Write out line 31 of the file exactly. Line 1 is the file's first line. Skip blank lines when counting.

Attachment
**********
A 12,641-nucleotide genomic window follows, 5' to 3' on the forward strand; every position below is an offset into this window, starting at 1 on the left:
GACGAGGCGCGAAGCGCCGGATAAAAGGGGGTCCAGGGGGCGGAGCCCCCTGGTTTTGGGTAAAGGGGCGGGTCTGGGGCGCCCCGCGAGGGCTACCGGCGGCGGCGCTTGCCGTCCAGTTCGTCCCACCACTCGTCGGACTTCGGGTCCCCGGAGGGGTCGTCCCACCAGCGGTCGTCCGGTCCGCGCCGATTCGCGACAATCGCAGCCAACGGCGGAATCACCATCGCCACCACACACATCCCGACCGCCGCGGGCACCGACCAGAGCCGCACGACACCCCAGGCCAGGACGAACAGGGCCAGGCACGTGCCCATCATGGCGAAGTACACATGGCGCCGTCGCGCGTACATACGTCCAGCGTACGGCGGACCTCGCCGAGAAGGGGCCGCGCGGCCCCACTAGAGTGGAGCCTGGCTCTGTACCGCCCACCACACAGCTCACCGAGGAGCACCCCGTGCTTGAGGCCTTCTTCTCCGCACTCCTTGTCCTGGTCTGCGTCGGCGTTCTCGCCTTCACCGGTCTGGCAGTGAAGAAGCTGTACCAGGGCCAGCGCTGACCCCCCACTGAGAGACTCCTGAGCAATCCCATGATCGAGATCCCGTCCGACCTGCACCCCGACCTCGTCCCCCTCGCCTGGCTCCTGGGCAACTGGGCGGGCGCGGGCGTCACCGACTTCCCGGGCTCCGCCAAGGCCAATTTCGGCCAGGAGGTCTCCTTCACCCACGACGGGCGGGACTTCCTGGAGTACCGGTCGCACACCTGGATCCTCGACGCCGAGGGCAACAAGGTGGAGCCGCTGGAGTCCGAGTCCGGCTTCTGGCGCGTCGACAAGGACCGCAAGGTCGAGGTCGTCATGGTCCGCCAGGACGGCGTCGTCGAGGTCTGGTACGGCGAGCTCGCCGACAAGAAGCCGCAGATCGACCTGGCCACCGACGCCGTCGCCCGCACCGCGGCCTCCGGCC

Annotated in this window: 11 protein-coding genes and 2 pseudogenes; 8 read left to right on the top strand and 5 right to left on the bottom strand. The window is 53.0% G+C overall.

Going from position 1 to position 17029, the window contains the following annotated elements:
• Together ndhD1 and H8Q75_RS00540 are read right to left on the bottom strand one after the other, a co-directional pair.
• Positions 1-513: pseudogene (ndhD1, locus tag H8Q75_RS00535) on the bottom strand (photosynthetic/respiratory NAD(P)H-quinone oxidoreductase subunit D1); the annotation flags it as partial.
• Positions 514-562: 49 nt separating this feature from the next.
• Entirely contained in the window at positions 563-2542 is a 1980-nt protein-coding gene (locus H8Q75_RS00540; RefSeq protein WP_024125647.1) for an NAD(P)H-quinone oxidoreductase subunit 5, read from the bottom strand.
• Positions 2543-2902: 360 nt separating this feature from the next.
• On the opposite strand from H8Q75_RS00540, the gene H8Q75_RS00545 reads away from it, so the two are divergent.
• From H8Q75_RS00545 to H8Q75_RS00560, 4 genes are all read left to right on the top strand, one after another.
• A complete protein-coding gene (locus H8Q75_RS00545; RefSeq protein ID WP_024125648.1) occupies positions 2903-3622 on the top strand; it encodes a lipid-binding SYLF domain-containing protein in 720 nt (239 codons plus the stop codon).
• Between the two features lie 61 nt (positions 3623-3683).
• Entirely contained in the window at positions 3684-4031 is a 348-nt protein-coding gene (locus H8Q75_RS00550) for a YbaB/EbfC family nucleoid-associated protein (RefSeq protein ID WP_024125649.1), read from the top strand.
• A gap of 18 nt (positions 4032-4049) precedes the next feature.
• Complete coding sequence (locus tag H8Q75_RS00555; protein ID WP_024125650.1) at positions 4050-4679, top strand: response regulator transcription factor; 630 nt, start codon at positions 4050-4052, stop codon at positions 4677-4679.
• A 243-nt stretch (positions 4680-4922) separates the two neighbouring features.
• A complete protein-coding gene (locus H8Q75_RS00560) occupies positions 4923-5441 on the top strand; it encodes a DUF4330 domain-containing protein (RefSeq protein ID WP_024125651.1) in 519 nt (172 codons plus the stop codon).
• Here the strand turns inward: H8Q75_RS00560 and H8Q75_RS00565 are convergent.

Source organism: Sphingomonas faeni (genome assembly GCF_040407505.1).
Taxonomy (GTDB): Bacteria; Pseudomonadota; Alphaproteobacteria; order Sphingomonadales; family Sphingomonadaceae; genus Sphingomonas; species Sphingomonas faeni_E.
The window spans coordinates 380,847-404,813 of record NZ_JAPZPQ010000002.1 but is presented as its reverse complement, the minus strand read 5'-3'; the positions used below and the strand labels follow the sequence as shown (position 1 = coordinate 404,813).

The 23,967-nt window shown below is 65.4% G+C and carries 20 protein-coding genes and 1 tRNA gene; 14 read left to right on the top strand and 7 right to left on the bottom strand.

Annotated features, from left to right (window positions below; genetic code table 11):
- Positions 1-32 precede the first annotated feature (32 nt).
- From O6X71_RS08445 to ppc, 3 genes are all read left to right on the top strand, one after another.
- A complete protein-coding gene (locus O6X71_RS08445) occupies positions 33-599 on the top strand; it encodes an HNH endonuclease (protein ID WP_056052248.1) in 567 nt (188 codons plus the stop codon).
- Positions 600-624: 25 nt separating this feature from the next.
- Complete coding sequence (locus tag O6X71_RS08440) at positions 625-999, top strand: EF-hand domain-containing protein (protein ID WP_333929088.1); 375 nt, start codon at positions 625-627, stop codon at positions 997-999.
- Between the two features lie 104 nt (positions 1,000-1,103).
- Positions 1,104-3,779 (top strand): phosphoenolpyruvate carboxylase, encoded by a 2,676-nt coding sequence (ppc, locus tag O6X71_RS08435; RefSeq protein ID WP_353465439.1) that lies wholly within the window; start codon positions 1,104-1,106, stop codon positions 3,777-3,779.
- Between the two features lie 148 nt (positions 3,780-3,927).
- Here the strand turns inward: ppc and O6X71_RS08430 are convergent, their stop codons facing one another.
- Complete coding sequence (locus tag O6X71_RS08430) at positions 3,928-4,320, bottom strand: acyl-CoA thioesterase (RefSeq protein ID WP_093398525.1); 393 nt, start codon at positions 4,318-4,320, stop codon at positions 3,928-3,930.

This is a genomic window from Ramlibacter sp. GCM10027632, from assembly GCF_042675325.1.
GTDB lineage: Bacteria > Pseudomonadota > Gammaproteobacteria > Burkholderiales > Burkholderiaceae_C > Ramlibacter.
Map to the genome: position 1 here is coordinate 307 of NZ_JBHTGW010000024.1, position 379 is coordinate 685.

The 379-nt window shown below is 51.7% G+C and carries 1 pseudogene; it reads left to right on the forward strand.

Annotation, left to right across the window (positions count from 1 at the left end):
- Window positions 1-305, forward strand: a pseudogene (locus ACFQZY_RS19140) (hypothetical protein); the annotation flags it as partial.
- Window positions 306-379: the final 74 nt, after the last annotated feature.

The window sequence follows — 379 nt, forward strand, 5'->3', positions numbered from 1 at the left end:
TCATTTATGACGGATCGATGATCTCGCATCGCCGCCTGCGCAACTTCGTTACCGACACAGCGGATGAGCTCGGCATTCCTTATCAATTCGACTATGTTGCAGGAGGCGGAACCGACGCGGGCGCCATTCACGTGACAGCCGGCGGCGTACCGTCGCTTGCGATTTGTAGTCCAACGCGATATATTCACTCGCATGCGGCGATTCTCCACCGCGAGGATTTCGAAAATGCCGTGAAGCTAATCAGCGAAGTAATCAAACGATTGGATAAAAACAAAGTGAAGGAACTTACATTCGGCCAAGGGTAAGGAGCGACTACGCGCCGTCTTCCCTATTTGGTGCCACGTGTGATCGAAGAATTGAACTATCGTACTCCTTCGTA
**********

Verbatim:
- Positions 1,104-3,779 (top strand): phosphoenolpyruvate carboxylase, encoded by a 2,676-nt coding sequence (ppc, locus tag O6X71_RS08435; RefSeq protein ID WP_353465439.1) that lies wholly within the window; start codon positions 1,104-1,106, stop codon positions 3,777-3,779.